If you wanted to compare a belt drive system prevalent in the market then you would look at the clutch drive system the RZRs use. And the reason they use them is you can shred the belt instead of eating clutches.. This is still an apples to oranges comparo but it's closer than a motorcycle system.. The main advantages of the belt drive on motorcycles is the reduction in noise and smoothness of a belt system.. added plus of not chain growth.. which is pretty much a non issue on 99% of crusiers cuz most guys put almost no miles on either system.. if your stretching chains on a moto your prob at a track eating miles like no other or you are being some sort of tool and abusing the bike..

    That 1% I spoke of prob eat serious highway but to stretch a moto chain takes a long time..

    and besides crusiers are for the homosexuals or mid-life crisis folks..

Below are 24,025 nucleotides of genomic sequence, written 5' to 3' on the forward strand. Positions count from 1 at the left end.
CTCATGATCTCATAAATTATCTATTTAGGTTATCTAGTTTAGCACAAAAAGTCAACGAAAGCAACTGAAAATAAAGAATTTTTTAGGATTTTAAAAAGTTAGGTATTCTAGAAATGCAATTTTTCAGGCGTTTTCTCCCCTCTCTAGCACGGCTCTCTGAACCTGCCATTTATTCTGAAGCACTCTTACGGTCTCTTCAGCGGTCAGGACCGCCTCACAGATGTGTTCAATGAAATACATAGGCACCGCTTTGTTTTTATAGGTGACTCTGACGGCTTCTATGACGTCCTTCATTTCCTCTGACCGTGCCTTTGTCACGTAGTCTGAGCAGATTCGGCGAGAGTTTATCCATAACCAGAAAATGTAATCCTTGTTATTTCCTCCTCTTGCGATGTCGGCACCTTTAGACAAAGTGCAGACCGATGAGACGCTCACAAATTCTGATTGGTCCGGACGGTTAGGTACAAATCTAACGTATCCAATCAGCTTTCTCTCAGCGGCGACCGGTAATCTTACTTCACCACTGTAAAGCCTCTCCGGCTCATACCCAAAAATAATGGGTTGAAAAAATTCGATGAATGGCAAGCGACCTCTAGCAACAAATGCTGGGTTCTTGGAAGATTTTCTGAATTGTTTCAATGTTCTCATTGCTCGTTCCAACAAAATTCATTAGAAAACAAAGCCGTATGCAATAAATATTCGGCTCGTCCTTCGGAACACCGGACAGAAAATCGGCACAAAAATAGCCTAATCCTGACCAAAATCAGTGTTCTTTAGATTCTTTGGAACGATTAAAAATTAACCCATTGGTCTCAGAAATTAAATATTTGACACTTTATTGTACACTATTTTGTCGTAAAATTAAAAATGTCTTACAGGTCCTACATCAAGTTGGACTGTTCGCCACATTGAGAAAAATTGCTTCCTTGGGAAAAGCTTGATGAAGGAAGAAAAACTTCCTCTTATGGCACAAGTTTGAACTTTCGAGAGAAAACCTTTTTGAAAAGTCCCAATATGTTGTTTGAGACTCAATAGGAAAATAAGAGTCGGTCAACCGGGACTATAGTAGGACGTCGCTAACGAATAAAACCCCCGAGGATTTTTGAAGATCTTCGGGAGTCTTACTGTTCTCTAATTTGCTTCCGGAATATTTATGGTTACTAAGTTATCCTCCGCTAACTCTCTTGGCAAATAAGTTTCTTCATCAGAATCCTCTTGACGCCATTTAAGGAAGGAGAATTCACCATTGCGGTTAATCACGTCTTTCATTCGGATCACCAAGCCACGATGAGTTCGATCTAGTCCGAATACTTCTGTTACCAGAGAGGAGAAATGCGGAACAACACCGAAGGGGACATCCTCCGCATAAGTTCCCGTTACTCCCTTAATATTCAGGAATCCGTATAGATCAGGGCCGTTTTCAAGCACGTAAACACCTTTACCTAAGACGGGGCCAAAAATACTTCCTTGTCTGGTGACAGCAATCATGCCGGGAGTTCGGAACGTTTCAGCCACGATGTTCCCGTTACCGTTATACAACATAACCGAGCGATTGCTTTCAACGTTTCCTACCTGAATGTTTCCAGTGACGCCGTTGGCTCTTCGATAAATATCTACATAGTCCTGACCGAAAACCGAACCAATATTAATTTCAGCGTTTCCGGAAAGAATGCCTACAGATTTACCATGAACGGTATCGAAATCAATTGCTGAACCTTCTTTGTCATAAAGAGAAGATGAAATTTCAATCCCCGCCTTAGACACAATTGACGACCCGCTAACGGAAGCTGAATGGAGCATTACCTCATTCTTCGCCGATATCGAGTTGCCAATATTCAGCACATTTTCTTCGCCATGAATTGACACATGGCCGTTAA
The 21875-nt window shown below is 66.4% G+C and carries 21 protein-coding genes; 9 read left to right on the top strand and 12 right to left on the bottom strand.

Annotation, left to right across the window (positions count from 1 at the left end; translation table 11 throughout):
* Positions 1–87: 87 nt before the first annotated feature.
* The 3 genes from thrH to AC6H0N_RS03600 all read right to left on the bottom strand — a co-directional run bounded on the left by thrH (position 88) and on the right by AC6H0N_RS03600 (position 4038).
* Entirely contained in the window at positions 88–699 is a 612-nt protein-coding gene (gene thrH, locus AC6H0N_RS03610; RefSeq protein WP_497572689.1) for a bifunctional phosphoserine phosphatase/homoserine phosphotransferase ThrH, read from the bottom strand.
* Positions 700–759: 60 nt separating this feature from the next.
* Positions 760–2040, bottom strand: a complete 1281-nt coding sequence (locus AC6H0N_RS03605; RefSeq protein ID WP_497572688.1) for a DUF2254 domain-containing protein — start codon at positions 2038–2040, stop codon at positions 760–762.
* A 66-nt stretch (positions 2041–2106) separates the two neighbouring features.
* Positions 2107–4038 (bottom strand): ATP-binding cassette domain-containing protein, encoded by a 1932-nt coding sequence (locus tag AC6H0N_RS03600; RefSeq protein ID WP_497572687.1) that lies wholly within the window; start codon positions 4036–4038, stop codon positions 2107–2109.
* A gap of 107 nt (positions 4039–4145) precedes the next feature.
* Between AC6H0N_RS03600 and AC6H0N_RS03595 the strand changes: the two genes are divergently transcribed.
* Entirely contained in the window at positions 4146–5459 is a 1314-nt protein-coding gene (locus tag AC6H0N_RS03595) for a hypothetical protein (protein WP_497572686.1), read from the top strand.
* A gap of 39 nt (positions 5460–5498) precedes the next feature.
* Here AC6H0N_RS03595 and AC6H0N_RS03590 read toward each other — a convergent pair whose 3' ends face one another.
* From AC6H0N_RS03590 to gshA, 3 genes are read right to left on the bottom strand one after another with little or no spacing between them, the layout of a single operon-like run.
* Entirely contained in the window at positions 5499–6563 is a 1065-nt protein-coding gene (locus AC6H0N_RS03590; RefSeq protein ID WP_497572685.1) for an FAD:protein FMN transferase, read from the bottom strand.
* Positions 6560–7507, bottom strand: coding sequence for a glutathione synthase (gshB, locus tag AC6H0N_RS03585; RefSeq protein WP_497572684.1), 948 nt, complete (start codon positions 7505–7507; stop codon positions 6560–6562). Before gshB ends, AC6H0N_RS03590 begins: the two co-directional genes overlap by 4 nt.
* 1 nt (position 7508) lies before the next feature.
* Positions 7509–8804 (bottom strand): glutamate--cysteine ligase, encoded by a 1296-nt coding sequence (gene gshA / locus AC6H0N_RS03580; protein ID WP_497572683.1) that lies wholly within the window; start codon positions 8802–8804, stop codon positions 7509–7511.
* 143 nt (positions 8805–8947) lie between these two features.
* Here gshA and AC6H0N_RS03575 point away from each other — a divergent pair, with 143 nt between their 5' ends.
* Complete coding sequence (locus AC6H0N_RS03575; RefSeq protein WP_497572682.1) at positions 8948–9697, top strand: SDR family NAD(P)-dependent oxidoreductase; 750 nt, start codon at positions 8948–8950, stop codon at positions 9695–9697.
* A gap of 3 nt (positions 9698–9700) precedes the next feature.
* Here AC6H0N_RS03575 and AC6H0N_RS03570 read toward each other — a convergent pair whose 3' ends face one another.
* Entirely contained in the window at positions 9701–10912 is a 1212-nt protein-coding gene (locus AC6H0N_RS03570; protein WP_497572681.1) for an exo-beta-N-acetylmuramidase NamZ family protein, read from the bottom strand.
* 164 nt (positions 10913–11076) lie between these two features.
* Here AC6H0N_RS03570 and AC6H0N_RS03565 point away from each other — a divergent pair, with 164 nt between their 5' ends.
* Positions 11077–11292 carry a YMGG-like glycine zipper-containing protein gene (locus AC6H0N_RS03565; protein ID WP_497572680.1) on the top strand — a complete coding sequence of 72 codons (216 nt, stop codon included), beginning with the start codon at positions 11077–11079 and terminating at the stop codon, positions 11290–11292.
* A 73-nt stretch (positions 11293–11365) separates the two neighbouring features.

let the games begin...

  16. #66
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    Quote Originally Posted by jkidd_39 View Post
    If you wanted to compare a belt drive system prevalent in the market then you would look at the clutch drive system the RZRs use. And the reason they use them is you can shred the belt instead of eating clutches..
    If they could engineer/figure a way to make a clutch like this (cvt) work imo it would be freakin awesome. This type clutch puts the load where the max rpm/output is automatically/by design which is an obviously good thing. But the output of an engine is constant/predictable, where a riders energy varies. And the weights and springs take energy to work, and that energy would only be coming from the rider. As well as the sheaths of the clutch contact the sides of the belt for contact, unlike the groves and gears on the bicycle systems of topic, which makes dirt/dust/slippage much more of an issue too.
    Round and round we go

  17. #67
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    snatched from the misplaced response that polluted the tubeless brew thread:
    Quote Originally Posted by yourdaguy View Post
    Ok, so JH found that chain drive was 98.6 percent efficient. So instead of me saying that a chain drive is 98% efficient, I should now round that to 99 % efficient? I will update my spiel.